In the first six months of 2010, there were about 30,000 such incidents, according to statistics compiled by the U.S.-China Economic and Security Review Commission. Last year, there were more than 71,000. “If the rate of malicious activity from the first half of this year continues through the end of the year,” the commission notes in a draft report on China and the internet, “2010 could be the first year in a decade in which the quantity of logged events declines.”
The figures are in stark contrast to the sky-is-falling talk coming out of the Beltway.
Mike Masnick comments:
Deputy Defense Secretary William Lynn, who’s been leading the charge for why the Pentagon should be in charge of cybersecurity, recently claimed that the frequency was increasing exponentially. Except that’s not true, apparently. The NSA, who is the main group within the Defense Department that wants to handle cybersecurity, apparently had its boss specifically (falsely) claim that he was “alarmed by the increase, especially this year.” Of course, there are still plenty of attacks — no one is denying that, but it’s even more evidence that the folks looking to use this to gain more power are clearly exaggerating what’s going on.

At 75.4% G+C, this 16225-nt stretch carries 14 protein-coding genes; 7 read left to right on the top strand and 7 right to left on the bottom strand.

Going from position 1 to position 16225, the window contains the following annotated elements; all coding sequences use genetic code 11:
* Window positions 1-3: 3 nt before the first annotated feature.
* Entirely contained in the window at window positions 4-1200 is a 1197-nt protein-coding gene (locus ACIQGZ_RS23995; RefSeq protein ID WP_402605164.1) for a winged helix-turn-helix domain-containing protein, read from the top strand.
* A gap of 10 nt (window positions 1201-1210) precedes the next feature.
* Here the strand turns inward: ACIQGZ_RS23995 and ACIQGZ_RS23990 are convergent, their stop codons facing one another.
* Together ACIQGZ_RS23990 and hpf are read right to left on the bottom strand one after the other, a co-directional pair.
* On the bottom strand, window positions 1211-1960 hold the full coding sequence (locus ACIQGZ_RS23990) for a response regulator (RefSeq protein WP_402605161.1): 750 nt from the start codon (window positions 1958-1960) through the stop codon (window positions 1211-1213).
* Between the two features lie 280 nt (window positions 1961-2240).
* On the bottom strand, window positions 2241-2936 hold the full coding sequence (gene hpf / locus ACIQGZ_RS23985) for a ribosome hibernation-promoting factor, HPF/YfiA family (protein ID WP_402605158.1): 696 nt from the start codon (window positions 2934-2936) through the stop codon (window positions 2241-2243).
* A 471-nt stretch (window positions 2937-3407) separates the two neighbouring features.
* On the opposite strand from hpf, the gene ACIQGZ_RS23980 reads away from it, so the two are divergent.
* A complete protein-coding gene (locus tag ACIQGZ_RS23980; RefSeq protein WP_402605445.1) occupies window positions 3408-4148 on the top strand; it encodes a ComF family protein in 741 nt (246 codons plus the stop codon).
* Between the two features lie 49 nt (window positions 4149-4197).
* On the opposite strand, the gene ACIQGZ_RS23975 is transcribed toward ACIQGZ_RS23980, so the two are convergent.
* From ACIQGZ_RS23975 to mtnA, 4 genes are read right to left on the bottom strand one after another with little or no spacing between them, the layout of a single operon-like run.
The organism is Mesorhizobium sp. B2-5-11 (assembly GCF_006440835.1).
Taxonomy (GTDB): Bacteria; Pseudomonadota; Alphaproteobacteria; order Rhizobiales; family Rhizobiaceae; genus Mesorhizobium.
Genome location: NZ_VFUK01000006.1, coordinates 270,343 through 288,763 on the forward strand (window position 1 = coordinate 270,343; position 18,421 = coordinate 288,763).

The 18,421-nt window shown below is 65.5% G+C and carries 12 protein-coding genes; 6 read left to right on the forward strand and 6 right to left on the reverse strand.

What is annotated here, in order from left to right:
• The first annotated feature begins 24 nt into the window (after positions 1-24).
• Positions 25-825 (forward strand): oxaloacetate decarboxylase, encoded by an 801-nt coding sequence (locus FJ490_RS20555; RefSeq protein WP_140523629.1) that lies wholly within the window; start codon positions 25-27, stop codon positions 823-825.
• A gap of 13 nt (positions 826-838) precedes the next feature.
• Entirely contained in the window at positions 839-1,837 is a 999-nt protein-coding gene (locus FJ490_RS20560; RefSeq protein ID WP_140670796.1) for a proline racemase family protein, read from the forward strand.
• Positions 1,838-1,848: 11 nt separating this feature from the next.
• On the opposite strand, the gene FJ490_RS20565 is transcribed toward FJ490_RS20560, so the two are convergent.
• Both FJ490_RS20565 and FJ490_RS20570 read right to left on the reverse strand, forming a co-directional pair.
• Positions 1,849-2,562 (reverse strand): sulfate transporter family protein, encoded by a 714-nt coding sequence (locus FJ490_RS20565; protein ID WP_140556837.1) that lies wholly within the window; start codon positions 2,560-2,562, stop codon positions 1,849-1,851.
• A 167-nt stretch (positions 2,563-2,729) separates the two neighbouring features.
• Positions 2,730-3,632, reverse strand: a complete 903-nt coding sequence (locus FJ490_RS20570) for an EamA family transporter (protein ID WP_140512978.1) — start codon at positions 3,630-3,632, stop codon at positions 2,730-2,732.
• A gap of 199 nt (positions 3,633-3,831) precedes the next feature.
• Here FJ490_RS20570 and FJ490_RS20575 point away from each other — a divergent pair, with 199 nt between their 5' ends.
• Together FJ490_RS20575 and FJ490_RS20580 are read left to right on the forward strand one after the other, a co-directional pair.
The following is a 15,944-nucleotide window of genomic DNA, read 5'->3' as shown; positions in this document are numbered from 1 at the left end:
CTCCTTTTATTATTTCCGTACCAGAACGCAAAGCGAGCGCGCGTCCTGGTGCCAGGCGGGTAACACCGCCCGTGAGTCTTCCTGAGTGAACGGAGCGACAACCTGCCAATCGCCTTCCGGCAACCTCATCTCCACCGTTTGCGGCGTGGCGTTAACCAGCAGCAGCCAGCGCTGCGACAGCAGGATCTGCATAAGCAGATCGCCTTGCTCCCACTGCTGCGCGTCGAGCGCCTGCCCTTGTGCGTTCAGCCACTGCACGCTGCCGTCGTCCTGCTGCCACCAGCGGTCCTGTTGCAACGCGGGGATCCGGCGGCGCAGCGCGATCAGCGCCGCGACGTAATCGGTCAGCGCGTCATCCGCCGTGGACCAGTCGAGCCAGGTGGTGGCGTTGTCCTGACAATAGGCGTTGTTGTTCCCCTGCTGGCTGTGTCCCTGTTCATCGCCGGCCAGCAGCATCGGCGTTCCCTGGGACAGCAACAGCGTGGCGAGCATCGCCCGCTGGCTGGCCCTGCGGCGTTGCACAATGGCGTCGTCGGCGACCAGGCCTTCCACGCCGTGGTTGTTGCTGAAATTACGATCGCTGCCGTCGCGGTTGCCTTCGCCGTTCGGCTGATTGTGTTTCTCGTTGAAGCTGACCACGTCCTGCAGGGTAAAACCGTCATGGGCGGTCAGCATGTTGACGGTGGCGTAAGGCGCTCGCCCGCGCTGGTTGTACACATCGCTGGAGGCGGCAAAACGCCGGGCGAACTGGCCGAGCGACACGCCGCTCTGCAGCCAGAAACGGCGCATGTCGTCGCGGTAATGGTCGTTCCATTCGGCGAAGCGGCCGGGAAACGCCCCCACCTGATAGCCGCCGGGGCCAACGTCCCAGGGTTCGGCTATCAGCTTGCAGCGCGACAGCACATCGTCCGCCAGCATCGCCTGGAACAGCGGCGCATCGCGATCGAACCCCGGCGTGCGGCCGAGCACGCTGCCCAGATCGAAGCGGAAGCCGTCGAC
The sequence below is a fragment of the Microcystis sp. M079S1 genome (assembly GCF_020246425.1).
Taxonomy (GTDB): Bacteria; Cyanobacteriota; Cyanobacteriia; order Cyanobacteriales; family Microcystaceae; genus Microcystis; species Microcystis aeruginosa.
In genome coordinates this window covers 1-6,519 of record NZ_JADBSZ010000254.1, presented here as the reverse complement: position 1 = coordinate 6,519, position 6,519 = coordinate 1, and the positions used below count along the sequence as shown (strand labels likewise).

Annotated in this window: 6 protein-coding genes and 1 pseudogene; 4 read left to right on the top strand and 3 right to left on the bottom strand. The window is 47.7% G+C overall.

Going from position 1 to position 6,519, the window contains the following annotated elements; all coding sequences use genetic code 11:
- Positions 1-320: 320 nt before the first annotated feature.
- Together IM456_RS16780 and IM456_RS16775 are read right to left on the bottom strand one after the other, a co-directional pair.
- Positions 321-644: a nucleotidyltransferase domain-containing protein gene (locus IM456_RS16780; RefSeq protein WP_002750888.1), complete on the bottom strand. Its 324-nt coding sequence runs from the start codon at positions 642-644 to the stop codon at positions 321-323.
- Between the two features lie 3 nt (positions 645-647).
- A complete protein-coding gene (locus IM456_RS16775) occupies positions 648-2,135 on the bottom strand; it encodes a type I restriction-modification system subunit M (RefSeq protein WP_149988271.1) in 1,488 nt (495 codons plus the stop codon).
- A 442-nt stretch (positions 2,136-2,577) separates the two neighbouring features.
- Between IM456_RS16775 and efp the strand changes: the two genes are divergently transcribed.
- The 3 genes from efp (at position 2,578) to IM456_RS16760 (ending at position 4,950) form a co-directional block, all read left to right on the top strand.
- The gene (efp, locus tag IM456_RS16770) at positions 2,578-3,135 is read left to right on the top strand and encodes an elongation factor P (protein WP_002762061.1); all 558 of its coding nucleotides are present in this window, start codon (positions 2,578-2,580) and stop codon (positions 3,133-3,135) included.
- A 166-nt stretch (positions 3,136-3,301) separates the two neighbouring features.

If you’ve yet to read the Hersh piece, The Online Threat: Should we be worried about a cyber war?, you should.